Rugged gas-guzzler with fine manners
The Nissan Armada is one of just a few remaining body-on-frame SUVs, competing with the Toyota Sequoia, Chevrolet Tahoe and Ford Expedition in a segment that values ruggedness, towing capability and sheer brawn above all. The Armada isn’t for people who might someday tow a large boat or take on a logging road. It’s for people who regularly demand their vehicles perform such chores.
To be sure, we caught a glimpse of the massive Armada’s appeal while driving through a fierce lightning storm late one afternoon in Western Connecticut. The truck oozed confidence, brushing off the wind, rain and standing water as if they were petty annoyances.
There isn’t much the Armada can’t do. Our truck, a $59,265 Platinum Reserve edition with all-wheel drive, seated eight and showed movies to any and all passengers in the second and third rows. Its interior had elegant flourishes that were in sharp contrast to the truck’s no-nonsense personality. The ride was comfortable and quiet, though the suspension allowed a jarring sensation to break through when crossing uneven pavement. Like a minivan, it’s roomy and versatile under normal driving conditions, but minivans and even superficially rugged crossover SUVs can’t stand up to the punishment the Armada is designed to handle.
A quick scan of the Armada’s vital statistics tells the tale. Its ground clearance, horsepower, towing capacity, gearing, suspension and fuel capacity give a sense of its capabilities. But for the ordinary suburban driver, the Armada has a few liabilities.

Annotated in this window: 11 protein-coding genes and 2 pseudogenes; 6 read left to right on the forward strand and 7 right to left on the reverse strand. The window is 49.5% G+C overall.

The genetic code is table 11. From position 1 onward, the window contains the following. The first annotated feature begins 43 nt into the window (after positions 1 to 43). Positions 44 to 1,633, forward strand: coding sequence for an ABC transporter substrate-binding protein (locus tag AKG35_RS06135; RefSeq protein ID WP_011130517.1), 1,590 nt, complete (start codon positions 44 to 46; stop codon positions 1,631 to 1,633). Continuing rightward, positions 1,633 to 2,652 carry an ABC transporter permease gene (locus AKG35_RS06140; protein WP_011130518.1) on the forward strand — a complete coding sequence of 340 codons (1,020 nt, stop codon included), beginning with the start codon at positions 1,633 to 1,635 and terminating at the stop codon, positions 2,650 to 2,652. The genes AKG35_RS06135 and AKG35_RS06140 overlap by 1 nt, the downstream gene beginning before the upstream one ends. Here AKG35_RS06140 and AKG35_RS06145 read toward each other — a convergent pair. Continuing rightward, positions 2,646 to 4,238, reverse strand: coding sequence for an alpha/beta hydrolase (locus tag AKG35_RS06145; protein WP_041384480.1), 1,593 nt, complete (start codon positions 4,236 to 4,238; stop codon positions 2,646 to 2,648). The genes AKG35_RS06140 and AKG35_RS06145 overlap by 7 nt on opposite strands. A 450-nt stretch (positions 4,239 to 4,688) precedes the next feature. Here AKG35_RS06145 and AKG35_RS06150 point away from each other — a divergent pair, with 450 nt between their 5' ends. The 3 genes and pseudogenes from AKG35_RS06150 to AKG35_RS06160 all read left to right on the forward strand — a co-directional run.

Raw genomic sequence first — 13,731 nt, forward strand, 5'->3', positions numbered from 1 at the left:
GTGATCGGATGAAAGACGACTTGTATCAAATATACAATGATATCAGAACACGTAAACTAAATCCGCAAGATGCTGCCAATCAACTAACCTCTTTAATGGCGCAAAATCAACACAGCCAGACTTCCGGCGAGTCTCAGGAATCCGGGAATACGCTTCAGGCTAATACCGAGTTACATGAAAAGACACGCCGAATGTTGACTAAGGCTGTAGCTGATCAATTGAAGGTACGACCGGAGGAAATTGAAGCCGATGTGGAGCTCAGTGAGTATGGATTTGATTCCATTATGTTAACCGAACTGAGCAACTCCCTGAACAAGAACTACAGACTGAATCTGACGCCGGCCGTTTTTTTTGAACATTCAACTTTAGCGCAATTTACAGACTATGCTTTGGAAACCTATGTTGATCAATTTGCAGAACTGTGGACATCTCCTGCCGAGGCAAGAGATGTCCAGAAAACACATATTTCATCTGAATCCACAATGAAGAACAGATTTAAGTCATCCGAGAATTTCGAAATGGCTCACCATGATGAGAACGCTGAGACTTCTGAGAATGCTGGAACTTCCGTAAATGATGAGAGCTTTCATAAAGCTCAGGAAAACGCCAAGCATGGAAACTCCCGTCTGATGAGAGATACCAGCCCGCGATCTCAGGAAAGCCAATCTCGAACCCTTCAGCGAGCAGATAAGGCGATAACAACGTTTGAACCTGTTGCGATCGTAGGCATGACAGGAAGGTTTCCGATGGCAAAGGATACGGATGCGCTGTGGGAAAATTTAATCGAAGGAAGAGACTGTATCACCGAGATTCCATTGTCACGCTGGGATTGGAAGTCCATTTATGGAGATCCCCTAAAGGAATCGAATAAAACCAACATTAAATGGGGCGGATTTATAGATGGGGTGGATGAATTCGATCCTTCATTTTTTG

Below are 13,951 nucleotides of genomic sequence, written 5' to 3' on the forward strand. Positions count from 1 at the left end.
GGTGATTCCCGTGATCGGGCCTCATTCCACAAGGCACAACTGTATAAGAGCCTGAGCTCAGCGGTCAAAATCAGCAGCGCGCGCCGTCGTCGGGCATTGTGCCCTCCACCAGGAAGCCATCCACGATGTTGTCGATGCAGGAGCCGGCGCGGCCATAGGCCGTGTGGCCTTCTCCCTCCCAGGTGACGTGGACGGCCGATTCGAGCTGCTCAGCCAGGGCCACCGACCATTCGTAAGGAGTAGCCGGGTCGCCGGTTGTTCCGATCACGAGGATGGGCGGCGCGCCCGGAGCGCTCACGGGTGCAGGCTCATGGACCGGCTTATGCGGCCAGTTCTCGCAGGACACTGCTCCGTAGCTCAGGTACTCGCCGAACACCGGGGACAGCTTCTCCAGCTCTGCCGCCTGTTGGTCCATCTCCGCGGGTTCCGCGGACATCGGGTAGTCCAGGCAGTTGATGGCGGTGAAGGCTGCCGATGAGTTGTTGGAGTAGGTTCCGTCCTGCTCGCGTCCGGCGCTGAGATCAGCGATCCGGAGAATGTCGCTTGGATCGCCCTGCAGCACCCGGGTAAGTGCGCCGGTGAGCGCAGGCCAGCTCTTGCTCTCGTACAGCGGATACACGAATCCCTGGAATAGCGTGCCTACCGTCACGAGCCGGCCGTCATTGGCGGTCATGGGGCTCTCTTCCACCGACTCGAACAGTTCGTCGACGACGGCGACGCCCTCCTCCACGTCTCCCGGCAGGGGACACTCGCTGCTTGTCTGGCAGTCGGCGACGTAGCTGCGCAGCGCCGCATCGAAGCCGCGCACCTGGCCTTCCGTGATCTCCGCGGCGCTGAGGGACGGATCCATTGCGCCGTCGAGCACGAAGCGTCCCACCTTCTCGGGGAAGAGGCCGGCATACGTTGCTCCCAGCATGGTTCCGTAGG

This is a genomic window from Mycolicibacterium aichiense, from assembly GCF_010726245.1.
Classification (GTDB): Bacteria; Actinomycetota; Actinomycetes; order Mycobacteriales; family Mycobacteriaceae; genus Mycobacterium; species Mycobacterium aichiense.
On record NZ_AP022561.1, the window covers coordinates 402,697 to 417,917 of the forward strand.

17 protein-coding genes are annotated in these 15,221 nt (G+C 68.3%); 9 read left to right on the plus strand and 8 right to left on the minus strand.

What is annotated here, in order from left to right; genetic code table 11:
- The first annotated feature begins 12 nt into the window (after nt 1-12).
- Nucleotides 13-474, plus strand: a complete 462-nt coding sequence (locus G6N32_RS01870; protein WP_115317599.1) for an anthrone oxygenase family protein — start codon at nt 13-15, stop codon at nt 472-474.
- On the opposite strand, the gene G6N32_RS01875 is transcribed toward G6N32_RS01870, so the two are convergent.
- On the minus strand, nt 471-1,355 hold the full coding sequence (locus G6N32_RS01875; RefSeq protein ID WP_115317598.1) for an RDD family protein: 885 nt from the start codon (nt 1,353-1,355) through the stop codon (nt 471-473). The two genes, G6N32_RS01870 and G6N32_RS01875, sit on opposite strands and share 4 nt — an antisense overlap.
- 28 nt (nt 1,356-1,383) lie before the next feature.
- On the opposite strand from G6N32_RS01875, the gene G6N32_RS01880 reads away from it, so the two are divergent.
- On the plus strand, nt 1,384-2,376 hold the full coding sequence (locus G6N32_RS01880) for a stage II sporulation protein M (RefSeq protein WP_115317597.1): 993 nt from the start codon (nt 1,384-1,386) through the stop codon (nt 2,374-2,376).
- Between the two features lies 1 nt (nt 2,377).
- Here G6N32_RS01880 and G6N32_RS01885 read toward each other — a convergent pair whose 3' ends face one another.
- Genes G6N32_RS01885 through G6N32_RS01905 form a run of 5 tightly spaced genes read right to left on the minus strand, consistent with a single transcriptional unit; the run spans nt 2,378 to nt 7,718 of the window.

Foremost is its fuel economy. The 317-horsepower V-8 gulps regular unleaded gasoline at a rate of 13 miles per gallon, according to Consumer Reports magazine tests. We did better because we did most of our driving on the highway, but 17 mpg was about the best we could do. The Sequoia and Tahoe are less thirsty, and Tahoe buyers can opt for a hybrid system that adds several mpg.
Unlike most Nissans, the Armada also falls short of its competitors in reliability. Consumer Reports and J.D. Power & Associates both rate the Armada below average.
The Armada comes in just one body style – four-door SUV – and all Armadas are equipped with a 5.6-liter V-8 and 5-speed automatic transmission. Prices range from $36,789 for the Armada SV to $49,450 for the Platinum. The front seat is roomy and adjusts to a wide range of body types; controls are conveniently placed. Legroom and head room are ample in the second bench seat – captain’s chairs are also available – but head room is woefully inadequate in the third seat.
The similar Nissan Titan pickup truck received the top rating of “Good” from the Insurance Institute for Highway Safety.
More than capable of a hard day’s work, the Armada is fairly easy to live with under normal driving situations as well. Its poor fuel economy and reputation for spotty reliability are its major drawbacks.
Steven Macoy (email@example.com) is a longtime car enthusiast and full-time editor who lives in Bethel, Conn.
Engine: 5.6-liter V-8, 317 horsepower, 385 lb.-ft. torque
Transmission: 5-speed shiftable automatic
Drive: rear-wheel, all-wheel and 4×4, 2-speed transfer case
Weight: 5,841 lb.
Ground clearance: 10.4 in.
Suspension: Double-wishbone front and rear
Wheels: 20×8-in. alloy
Tires: P275/60R20 all-season
Seating capacity: 8
Luggage capacity: 20 cu. ft.
Maximum cargo capacity: 97 cu. ft.
Towing capacity: 9,000 lb.
Fuel capacity: 28 gallons
Fuel economy: 12 mpg city, 18 mpg highway
Fuel type: Regular unleaded